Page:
Williams HR Law LLP


May 18, 2016

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In early 2015, the Supreme Court of Canada (the “SCC”) released three decisions in a two-week period that collectively expanded the reach of the constitutional right of freedom of association as it pertains to collective bargaining.  Throughout the past thirty years, the SCC has periodically altered employees’ rights related to collective bargaining as provided by section 2(d) of the Charter of Rights and Freedoms (the “Charter”), which guarantees freedom of association.  The decisions in question are Mounted Police Association of Ontario v. Canada (Attorney General) (“MPAO”), Meredith v. Canada (“Meredith”) and Saskatchewan Federation of Labour v. Saskatchewan (“SFL”) (collectively, the “2015 Labour Trilogy”).  This article will briefly review the 2015 Labour Trilogy and will discuss their potential impact on employers.

MPAO involved a claim by RCMP members that the RCMP’s specialized labour relations system, the Staff Relations Representative Program (“SRRP”), violates the Charter right to freedom of association.  RCMP members are prohibited by statute from forming a union; instead, as part of the SRRP, their interests are represented by an internal staff association run by RCMP management. The SCC held in MPAO that freedom of association is violated by government action that “substantially interferes” with workers’ ability to engage in meaningful collective bargaining by determining and meaningfully pursuing their collective interests.  The SCC applied this new test in finding that the SRRP substantially interferes with RCMP members’ ability to meaningfully collectively bargain, and that the SRRP therefore violates RCMP members’ Charter rights.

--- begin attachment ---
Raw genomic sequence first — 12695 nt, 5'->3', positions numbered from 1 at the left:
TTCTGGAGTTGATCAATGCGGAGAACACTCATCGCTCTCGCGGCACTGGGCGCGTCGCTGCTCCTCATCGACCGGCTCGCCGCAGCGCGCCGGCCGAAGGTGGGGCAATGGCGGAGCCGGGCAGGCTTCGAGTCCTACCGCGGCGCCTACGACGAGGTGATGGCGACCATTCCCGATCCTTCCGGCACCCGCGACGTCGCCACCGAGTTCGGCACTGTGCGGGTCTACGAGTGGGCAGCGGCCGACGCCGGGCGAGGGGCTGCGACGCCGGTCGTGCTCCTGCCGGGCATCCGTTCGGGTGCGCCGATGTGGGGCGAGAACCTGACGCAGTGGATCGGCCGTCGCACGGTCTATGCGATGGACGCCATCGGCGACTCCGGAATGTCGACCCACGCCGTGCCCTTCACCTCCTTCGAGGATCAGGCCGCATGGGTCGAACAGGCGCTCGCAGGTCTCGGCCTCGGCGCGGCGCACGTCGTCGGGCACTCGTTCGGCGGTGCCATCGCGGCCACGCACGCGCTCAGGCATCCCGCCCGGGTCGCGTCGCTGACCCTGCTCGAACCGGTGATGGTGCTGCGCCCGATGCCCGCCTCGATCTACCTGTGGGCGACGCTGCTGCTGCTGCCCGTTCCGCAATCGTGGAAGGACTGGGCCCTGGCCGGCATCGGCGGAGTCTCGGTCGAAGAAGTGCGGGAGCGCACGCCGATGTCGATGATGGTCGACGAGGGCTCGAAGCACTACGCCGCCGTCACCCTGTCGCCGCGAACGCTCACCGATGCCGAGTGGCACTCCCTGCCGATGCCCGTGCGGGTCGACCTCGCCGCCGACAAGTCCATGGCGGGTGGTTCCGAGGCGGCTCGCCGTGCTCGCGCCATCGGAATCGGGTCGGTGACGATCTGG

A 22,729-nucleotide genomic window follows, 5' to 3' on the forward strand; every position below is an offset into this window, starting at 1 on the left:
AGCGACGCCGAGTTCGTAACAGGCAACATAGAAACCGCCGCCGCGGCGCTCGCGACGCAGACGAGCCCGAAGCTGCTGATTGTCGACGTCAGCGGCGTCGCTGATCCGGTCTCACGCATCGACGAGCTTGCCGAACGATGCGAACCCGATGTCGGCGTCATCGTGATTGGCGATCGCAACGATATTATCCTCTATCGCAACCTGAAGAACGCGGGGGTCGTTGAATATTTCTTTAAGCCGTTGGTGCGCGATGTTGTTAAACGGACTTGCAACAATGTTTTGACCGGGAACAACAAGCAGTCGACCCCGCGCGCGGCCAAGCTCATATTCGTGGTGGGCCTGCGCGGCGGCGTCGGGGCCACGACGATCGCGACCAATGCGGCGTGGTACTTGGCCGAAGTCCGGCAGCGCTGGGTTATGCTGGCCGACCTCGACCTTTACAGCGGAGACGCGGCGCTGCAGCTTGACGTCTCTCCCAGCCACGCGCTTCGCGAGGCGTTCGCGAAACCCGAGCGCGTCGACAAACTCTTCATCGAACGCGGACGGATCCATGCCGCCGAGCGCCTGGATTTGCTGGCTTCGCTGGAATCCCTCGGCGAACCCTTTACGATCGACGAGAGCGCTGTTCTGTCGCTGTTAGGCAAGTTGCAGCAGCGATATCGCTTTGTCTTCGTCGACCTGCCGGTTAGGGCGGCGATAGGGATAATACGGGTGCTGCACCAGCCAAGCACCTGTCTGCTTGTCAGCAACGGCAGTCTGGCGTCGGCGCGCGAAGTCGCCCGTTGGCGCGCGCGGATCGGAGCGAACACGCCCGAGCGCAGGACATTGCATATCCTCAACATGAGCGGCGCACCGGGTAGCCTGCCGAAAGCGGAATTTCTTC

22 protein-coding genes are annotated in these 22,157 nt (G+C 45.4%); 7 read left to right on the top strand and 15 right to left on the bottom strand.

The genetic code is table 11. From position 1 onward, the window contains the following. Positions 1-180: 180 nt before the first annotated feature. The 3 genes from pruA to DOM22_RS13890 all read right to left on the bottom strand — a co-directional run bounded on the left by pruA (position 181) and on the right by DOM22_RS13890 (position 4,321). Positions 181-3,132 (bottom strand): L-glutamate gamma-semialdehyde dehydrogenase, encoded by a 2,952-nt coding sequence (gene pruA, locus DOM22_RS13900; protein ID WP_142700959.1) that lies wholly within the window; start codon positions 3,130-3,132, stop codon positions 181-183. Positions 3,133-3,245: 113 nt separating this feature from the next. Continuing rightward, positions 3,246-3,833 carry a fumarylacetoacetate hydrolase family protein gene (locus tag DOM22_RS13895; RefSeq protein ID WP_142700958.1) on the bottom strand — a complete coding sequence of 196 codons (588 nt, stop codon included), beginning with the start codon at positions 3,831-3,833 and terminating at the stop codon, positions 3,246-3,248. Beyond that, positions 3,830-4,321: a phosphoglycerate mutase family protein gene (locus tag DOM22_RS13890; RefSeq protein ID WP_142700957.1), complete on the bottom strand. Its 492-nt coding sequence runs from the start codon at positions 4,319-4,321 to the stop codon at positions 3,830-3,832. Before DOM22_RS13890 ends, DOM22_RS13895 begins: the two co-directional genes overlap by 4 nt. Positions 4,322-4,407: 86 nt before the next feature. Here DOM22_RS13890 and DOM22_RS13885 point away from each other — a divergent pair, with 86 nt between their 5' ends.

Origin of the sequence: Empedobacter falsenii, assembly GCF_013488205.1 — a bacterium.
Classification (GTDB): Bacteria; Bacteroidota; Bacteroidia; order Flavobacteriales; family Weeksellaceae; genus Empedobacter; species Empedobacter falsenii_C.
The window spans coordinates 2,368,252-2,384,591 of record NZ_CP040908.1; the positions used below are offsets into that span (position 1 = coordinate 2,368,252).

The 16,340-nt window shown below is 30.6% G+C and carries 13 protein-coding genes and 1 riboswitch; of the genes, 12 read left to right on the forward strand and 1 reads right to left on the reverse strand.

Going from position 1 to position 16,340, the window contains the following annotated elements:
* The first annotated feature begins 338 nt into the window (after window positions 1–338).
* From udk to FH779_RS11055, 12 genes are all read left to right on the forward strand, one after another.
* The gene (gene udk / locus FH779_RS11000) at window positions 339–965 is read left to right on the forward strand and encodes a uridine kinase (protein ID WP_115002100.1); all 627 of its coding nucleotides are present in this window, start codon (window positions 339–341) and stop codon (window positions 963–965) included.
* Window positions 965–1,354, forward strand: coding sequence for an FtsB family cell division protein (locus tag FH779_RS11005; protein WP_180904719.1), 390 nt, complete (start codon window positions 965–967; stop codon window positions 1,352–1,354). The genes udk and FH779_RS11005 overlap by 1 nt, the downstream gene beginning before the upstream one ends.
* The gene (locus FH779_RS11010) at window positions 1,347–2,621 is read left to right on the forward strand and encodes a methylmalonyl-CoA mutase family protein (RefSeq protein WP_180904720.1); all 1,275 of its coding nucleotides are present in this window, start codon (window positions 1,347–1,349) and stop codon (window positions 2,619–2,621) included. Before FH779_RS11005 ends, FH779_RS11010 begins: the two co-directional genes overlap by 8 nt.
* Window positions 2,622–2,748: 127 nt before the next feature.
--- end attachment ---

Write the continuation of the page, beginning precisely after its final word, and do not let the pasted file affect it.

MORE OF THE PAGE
The Meredith case was also commenced by RCMP members.  RCMP officers alleged that government legislation that rolled back scheduled wage increases following the 2008 financial crisis violated their Charter-protected right of freedom of association.  Unlike in MPAO, the SCC in Meredith sided with the government. It held that the legislated reduction of wage increases did not substantially interfere with RCMP members’ ability to engage in meaningful collective bargaining because the RCMP members were permitted to continue to consult with management following the passage of the legislation that reduced their wage increases.  The SCC noted that the right to freedom of association “guarantees a process rather than an outcome”. The RCMP members’ Charter rights therefore were not violated because of the continuation of the consultation process, despite that they were dissatisfied with the outcome of that process.

The most significant pronouncement in the 2015 Labour Trilogy is found in the SFL decision, wherein the SCC held for the first time that the Charter guarantees a right to strike.  The SFL case arose after the Saskatchewan government passed legislation that gave the government the power to unilaterally eliminate certain employees’ right to strike if the government deemed those employees’ positions to be essential.  The SCC held that freedom of association guarantees a right to strike because the right to strike is an essential component of a meaningful process of collective bargaining.  The SFL decision makes it clear that the right to strike may only be legally restricted if affected employees have access to an alternative system to resolve disputes, such as mandatory arbitration.

The most obvious and immediate impact from the 2015 Labour Trilogy decisions will be felt by governments, rather than by private sector employers.  However, it is also likely to impact employers in the coming years.  For example, the right to strike will likely limit the governments’ ability to pass back-to-work legislation to end strikes.

The enhancements to collective bargaining rights and the newly-recognized right to strike will presumably prompt employee associations and unions to commence wide-ranging litigation in order to clarify the extent of those rights.  The practical impact of the 2015 Labour Trilogy as the decisions pertain to employers is, for the time being, unclear, and will remain so until our courts apply them to a variety of fact scenarios in other cases.


This blog is provided as information and a summary of workplace legal issues.

This information is not intended as legal advice.